Gardner: Patent Bar Should Use Its High Priced Skills to Overcome Bilski et al.

In my last post on Bilski, I added my Comiskey ‘fear factor’ to Paul Gardner’s analysis of post-Bilski claim strategies. In response, Mr. Gardner first notes that the Comiskey language I quoted is “dicta, supported only by arguably inapposite precedent, and presumably uninformed by any discourse in the briefing.” Beyond that, however, Gardner explains that the Patent Bar should stand-up and explain to the PTO and courts that “the application of novel and nonobvious software to otherwise computer hardware is neither ‘routine’ nor ‘typical.'”

Paul Gardner: The verbiage in Comiskey from which you opine in the September 20, 2007 issue of Patently O that “Comiskey could be read to indicate that any portion of an invention that constitutes nonstatutory subject matter will be considered de facto obvious” is dicta, supported only by arguably inapposite precedent (n. 16 in Comiskey), and presumably uninformed by any discourse in the briefing (given the fact that the court remanded the case to the Patent Office for ruling on the Section 103 issue). Moreover, the opinion says only that “[t]he routine addition of modern electronics to an otherwise unpatentable invention typically creates a prima facie case of obviousness.” (Emphasis added.) I can’t help but wonder whether such gratuitous, patent-negative dicta is in large part the unintended but predictable consequence of the patent bar too often capitulating to rejections rather than aggressively asserting their clients’ rights to protection (caused, perhaps, by clients’ limited funding of patent prosecution). By “aggressively asserting,” I mean arguing forcefully in a given case that the application of novel and nonobvious software to otherwise conventional computer hardware is neither “routine” nor “typical,” and that labeling it “routine” or “typical” at the front end is to prejudge the 103 issue and forestall reasoned analysis.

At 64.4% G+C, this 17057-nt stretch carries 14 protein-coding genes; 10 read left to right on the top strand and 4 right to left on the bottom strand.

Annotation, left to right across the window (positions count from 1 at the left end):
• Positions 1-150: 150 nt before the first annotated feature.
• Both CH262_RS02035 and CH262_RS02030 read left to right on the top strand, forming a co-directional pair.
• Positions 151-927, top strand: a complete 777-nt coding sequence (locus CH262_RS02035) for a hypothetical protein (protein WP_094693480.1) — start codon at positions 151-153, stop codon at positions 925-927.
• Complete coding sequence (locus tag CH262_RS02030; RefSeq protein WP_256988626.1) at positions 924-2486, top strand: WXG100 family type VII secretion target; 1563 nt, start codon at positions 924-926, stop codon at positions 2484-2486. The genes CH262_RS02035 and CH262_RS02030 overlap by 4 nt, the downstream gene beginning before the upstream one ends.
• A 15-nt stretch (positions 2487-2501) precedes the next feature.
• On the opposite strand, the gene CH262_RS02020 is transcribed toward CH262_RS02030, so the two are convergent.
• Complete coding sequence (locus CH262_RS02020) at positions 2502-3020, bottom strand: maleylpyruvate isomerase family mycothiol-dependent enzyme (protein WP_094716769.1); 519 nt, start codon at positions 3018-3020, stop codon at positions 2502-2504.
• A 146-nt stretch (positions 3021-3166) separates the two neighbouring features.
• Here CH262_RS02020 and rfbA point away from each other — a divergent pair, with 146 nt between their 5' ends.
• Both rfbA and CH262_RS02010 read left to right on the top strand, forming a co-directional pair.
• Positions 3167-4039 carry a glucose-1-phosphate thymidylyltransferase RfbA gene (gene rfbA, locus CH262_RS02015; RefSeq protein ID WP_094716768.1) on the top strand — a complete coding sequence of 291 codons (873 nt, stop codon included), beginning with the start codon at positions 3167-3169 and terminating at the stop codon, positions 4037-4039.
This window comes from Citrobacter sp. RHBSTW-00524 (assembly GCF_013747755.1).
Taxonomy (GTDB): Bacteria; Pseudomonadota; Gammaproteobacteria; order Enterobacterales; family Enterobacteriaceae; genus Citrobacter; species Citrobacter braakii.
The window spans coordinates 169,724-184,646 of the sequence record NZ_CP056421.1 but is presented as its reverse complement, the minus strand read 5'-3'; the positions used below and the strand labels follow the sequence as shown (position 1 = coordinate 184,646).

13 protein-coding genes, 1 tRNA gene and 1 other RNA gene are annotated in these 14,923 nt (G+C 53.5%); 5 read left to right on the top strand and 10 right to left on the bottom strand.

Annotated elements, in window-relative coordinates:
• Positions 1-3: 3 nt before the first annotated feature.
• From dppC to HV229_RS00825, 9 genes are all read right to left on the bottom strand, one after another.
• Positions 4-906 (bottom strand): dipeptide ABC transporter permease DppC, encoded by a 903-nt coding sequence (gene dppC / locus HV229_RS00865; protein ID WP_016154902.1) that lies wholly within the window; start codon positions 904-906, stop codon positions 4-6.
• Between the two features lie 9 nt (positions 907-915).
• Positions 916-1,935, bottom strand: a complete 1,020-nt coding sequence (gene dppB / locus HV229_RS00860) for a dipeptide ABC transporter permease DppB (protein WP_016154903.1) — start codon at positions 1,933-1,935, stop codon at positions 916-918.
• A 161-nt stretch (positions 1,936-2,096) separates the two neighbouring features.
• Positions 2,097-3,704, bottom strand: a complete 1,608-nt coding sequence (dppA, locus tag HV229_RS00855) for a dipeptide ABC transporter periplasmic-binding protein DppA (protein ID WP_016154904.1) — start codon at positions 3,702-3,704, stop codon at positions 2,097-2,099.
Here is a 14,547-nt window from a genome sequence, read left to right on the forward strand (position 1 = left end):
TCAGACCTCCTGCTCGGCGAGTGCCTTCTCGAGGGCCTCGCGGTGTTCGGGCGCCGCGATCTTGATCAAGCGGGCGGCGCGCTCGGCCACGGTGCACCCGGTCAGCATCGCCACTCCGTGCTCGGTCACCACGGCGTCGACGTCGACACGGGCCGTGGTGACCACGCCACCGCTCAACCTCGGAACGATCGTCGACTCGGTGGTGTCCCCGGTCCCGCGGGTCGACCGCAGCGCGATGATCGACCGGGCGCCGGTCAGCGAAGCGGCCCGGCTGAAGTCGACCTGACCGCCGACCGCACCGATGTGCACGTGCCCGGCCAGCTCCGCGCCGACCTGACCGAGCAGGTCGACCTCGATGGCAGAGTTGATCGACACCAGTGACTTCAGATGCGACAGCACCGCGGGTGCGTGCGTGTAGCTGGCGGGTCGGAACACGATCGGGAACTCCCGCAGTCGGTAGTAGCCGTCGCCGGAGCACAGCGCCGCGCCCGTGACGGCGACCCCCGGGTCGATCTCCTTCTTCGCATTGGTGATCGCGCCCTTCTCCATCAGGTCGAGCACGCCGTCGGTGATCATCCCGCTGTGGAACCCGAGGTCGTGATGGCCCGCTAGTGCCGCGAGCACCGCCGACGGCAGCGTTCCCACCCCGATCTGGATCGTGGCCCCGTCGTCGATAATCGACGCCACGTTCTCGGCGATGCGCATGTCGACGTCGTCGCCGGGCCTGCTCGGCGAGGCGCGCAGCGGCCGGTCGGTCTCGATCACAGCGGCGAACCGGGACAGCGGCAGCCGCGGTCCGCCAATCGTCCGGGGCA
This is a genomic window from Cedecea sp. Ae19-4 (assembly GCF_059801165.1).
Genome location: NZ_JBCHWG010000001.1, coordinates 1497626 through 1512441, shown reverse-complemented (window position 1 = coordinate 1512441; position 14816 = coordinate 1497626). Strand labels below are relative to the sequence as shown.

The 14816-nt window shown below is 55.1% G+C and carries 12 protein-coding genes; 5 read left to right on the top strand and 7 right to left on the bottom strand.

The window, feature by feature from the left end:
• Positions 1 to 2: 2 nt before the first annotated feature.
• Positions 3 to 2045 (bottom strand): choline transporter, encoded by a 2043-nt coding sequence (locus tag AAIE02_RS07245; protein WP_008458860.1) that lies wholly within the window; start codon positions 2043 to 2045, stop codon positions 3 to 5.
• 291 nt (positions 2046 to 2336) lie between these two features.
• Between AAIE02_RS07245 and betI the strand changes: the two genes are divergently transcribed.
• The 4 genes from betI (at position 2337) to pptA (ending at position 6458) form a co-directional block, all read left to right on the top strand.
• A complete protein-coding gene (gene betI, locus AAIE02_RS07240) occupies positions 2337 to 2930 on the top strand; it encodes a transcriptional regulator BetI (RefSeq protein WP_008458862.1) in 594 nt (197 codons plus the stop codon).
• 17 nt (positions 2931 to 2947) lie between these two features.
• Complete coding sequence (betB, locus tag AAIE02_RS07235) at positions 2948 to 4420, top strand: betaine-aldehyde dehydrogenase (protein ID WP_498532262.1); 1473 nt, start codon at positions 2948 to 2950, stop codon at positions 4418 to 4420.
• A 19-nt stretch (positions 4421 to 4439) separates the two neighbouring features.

I submit that a compelling argument can and should be made that the application of nonobvious software to conventional hardware renders the combination patentable, in much the same way that purification of a naturally-occurring substance renders the purified substance patentable if its therapeutic value is nonobvious. The discovery of the therapeutic value of the naturally-occurring substance makes the purified substance nonobvious notwithstanding the fact that the purification process itself is old and well known. It seems to me that the same logic applies to nonobvious software implemented by old and well known hardware.